Preservation of the natural environment continues to inspire me to recycle fabrics to prevent more landfill and less waste of water.
All unique garments are made exclusively from recycled fabrics carefully chosen from the plethora of good clothes in the charity or 'thrift' outlets which proliferate in the UK high streets, which is important to keep out of landfill.
Patchwork robes and dresses show how well combined colours and prints of recycled fabrics can be transformed into beautiful clothes, worthy and robust . Every garment I make is unique, governed by the limited supply of printed fabric components available for each garment, usually at least three, and up to seven different fabrics create the patchwork.
Up-cycled patchwork couture better describes my craft, as each garment is very carefully hand made from scratch, using cut up recycled clothes. My casual women’s wear: dresses, jackets, skirts, dressing gowns, coat-dresses, pinafore dresses and robes are real ‘slow’ fashion; unique one-off garments.
Design process is one of being inspired by the groupings of fabrics into colourways, weights and textures. These are collected as spotted adaptable with existing colourway collections, adding to the ‘colour baskets’ of many ‘ladies-in-waiting’.
Silk Painted panels with designs from natural forms are incorporated as panels in most garments.
Motivating factor for recycling is also linked to awareness of other pollution in the environment from the use of chemicals: crop growing pesticides, fracking, fabric manufacture, industrial dyestuffs.
Jeans, T-shirts and the Cotton Problem - a staple diet of fashion since 1960s. However, the growing and processing of cotton requires a lot of water. In wealthier western nations, there has been a ground swell of interest in organic cotton; grown without pesticide use, as more people become aware of soil contamination. Fertilizers [Link Monsanto Glyphosate Roundup] are expensive for farmers in poorer countries, making crops less profitable. Whilst organic cotton is all the rage, cotton itself requires so much water to grow and process, that in the long run it's not sustainable. It takes 8,500 litres to make enough cotton for a pair of jeans. [Link video] This is clearly unsustainable, even immoral, when many areas of the world suffer drought. The Aral Sea has dried up due to the over use of its water for Uzbekistan cotton growing.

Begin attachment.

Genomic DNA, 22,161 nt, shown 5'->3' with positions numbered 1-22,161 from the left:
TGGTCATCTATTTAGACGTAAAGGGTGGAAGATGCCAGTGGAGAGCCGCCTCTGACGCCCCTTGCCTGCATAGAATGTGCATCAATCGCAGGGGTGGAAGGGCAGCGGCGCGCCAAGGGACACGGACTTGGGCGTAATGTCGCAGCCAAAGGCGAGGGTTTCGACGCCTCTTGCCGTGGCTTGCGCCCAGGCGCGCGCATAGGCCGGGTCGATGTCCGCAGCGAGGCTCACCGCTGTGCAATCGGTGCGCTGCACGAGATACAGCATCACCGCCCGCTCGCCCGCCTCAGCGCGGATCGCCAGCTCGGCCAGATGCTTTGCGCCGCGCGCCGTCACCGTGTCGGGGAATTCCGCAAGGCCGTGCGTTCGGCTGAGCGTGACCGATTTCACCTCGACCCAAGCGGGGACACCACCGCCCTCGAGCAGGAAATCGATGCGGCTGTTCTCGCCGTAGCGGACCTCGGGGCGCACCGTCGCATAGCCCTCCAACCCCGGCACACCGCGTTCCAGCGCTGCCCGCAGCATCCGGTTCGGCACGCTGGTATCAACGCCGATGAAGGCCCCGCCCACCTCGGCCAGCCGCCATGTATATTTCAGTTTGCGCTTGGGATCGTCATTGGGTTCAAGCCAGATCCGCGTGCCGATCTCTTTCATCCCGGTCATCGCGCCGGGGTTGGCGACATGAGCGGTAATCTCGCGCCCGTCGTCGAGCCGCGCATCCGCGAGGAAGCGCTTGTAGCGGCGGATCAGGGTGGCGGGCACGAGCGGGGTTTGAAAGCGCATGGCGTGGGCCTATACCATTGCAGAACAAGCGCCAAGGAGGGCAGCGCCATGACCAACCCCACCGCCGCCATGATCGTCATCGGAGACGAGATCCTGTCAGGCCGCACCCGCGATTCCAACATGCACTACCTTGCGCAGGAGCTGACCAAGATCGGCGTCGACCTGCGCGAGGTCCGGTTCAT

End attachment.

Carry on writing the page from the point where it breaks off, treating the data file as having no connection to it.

Good quality cotton, linen, viscose and silk for dresses can last many years. Linens are useful as one pair of trousers, cut open, provides large pieces, as does a flared skirt. Dresses and blouses often in viscose, provide prints and lace. I Previously I wouldn't work with polyester due to the chemicals used in manufacturing, and the issue that it never biodegrades, however, now to save some from landfill, I have started using new almost un worn polyester fabrics with nice prints as lining for dresses and gowns.
The only fabric which will not wear well are mixtures with acrylic as the acrylic polymer threads always 'catch' and ruck up bobbly after wear and washing, making a garment surface look 'worn out' and certainly undesirable.
Synthetic fibres like polyester are one of the worst inventions ever, and its use was increasing exponentially in recent years! It doesn't biodegrade for hundreds of years and eventually leaches chemicals out beneath landfill sites
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Reduce - Reuse - Recycle
For these reasons I believe more businesses will take on this challenge; to produce textile products from recycled fabrics, that customers will want just as much as new. Up-cycled Clothing has become mainstream, with increasing numbers of inspired fashion designers making clothes from UP-CYCLED and VINTAGE fabrics and sharing their ideas on Pinterest and selling on ETSY. One of the best things everyone can do is to stop buying more new stuff and redesign what we already have.
Five garments may go into one new garment, giving a basic materials cost of £15 – £40 on average: not a cheap option, which needs appreciating when considering final garment costs, but the new creation process is nevertheless very satisfying.
All fabrics are washed at 60 degrees, to prevent shrinkage at variable rates. 40 degree wash thereafter is recommended.
Detailed information about the designing process, cutting and sewing, are often uploaded to this site during making and when a garment is finally finished. There is sometimes a delay between finishing blog and garment appearing in ETSY shop, but all enquiries welcome by email
This blog site is to be a portfolio of garments made and sold, (plus the dye processes). Newer garments will appear on a new site layout. I started selling at local craft events, and have and some garments are available in my ETSY shop. ( Online Shop currently under re-construction. ) Half of the garments on the website shop are now sold, but they stay as an example of making, to inspire others, and as a guide to what commissions may be possible.